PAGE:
Control the criminals responsible for this plague

Funeral service for NYPD Officer Wilbert Mora

“The system continues to fail us. We are not safe anymore. Not even the members of the service. I know you were tired of these laws — especially the ones from the new DA. I hope he’s watching you speak through me right now.”

These are the words of slain NYPD Officer Rivera’s widow, Dominique Luzuriaga. Officer Rivera was laid to rest last week. His partner, Officer Mora will be buried on Wednesday. 


As a native New Yorker and a doctor on the front lines of COVID for the past two years, having taken care of over 21,000 COVID patients, I can tell you firsthand, the pandemic is not just COVID but there is a second plague.

It is crime.

The proof is in the data: 80 percent of COVID cases in NYC are down. Today, crime rates are increasing: over 100,000 crime incidents were reported in NYC in 2021 — felony assaults, robbery, murder, and rape. Pharmacies and neighborhood stores are closing as brazen thieves continue
to steal knowing there will be no repercussions. 

We have shootings in the Emergency Room lobby of a Bronx hospital, two young NYPD officers shot in the head and killed, innocent commuters pushed to their death on the underground subway. We now see more shootings with stolen guns in the hands of the mentally ill — the most dangerous threat to all of us.

NEW YORK, NY – JANUARY 28: Jeffrey Rivera, the brother of New York City Police Officer Jason Rivera’s, touches his casket after eulogizing him during his funeral mass at St. Patricks Cathedral on January 28, 2022 in New York, NY. Rivera and his partner, Officer Wilbert Mora, were fatally wounded when a gunman ambushed them in an apartment as they responded to a family dispute last week. 
(Photo by Mary Altaffer-Pool/Getty Images)

I am fearful to walk down the street even in daytime. I have been chased in broad daylight, spit upon, and attacked and I have had patients randomly stabbed, sliced and shot without provocation.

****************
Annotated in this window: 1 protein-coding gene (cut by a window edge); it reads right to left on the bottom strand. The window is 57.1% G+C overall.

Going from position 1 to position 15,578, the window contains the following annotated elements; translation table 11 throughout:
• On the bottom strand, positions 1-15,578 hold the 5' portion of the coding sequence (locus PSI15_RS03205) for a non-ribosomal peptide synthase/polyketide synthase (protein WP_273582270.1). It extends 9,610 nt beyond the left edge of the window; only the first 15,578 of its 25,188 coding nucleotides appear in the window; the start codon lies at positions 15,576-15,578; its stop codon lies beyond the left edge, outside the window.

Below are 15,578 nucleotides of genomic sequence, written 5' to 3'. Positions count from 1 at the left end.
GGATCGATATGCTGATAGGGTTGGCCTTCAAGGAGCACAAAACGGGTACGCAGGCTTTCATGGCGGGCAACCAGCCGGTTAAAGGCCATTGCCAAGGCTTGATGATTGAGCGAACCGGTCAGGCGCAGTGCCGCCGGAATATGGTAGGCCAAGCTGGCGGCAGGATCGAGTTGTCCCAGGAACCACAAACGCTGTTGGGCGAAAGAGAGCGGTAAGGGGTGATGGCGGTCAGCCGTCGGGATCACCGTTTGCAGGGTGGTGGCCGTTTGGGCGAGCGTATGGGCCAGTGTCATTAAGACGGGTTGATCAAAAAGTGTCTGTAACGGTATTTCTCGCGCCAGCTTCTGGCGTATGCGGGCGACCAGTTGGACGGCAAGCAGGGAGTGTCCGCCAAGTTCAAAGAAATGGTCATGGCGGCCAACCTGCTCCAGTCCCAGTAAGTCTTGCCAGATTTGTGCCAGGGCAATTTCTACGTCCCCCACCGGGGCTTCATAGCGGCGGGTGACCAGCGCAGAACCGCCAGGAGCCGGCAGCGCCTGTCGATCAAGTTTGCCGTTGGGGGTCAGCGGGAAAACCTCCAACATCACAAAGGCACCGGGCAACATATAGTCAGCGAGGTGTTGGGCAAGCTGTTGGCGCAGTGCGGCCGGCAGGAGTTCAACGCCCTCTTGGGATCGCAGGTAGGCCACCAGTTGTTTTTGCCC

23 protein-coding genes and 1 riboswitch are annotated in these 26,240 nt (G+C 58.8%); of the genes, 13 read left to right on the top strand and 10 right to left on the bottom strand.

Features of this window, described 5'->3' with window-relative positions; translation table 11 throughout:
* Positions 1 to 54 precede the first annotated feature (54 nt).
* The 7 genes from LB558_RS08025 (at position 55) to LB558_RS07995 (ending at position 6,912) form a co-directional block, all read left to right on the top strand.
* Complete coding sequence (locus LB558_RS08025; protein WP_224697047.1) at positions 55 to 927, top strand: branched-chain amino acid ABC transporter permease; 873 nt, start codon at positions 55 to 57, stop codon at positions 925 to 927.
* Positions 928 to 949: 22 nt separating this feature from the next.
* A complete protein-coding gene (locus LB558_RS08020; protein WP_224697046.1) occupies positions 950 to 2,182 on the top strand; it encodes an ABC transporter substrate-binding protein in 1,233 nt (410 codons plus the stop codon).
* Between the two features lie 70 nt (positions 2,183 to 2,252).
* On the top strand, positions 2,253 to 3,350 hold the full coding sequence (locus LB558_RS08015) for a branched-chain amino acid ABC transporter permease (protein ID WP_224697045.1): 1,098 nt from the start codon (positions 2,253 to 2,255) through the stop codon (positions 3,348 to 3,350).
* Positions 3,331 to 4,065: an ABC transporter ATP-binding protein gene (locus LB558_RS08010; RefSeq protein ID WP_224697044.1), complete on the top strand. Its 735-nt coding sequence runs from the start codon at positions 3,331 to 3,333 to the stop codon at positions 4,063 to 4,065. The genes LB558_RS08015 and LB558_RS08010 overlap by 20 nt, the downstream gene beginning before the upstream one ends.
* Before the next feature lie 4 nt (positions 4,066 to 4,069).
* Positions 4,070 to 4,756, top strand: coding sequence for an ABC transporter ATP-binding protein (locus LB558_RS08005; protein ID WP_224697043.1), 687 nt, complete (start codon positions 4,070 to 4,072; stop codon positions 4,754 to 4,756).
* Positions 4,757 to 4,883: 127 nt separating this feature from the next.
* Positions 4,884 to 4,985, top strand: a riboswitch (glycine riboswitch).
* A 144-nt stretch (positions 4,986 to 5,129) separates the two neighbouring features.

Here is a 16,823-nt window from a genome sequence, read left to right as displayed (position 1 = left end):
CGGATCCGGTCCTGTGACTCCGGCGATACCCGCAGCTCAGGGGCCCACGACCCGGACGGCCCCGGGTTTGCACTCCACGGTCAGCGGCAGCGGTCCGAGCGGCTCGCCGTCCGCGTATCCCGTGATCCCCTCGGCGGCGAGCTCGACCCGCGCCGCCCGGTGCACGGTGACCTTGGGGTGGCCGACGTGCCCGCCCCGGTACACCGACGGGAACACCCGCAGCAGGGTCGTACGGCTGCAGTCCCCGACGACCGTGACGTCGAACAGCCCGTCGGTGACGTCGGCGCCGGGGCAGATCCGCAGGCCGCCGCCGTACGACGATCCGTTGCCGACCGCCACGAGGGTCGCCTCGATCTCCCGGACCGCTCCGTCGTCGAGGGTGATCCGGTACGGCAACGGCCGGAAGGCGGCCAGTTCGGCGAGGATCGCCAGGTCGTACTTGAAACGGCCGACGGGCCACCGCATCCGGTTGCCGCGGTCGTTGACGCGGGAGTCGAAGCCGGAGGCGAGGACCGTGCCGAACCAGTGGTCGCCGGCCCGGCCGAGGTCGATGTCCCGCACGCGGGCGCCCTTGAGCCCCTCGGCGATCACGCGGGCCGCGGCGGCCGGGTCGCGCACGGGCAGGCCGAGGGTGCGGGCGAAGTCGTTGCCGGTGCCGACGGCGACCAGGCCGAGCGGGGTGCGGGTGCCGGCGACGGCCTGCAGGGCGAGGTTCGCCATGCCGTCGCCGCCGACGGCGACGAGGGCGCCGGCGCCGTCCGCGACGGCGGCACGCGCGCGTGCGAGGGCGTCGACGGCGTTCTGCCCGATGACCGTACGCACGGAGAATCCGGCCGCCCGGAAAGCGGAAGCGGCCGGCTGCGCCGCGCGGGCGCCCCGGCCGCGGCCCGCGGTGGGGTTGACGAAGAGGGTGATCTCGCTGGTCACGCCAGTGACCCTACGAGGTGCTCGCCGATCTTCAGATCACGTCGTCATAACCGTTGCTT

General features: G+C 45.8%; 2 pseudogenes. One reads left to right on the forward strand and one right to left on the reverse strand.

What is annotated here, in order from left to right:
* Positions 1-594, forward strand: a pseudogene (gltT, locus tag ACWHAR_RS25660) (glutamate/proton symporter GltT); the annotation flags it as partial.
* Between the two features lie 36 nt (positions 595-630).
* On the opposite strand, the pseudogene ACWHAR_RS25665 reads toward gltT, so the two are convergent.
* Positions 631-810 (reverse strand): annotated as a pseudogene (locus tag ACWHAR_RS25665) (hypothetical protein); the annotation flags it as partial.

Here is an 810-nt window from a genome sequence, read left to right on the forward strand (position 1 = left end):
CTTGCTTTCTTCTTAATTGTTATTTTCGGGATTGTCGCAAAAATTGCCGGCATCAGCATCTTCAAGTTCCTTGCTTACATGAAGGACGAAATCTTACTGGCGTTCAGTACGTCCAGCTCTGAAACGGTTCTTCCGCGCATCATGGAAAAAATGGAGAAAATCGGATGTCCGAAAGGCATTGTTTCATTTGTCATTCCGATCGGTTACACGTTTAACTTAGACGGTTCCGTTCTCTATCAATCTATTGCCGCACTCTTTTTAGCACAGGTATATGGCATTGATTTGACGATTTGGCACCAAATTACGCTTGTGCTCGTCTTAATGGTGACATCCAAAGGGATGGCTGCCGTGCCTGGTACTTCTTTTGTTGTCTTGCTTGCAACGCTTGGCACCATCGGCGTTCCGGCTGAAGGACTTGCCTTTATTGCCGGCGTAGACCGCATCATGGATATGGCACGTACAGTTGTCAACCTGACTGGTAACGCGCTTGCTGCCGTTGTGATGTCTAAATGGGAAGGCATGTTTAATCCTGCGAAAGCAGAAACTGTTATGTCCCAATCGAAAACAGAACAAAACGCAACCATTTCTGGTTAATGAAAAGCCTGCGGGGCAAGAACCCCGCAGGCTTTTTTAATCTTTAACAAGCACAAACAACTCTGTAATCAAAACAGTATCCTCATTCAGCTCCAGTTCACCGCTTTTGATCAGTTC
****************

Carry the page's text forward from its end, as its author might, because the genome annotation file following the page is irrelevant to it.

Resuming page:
Michelle Go was fatally shoved onto the subway tracks on January 15 by Simon Martial, a 61-year-old homeless ex-convict who was ordered to undergo a psych evaluation and whose sister had asked a hospital not to release him because of his history of violent behavior.

Procession for fallen Officer Jason Rivera

Crime is killing our community faster than we can save it.  Law Enforcement deaths rose 55% in 2021 vs 2020. The number one killer of police officers was COVID but firearms accounted for a large
proportion of deaths along with traffic related deaths.  Humanity and civility has crumbled. Crime is out of control and desperate times call for desperate measures.  

We cannot succumb to the rhetoric of “defund the police.” Instead we must support those who protect us, those officers who wake up every morning risking their lives on a daily basis for us, to keep us safe We must back the blue, for if we do not, who will protect us when we need it. Who will protect your child or mom?

We cannot accept a slap on the wrist for armed burglary, it may be a burglary now, but next time a life may be lost.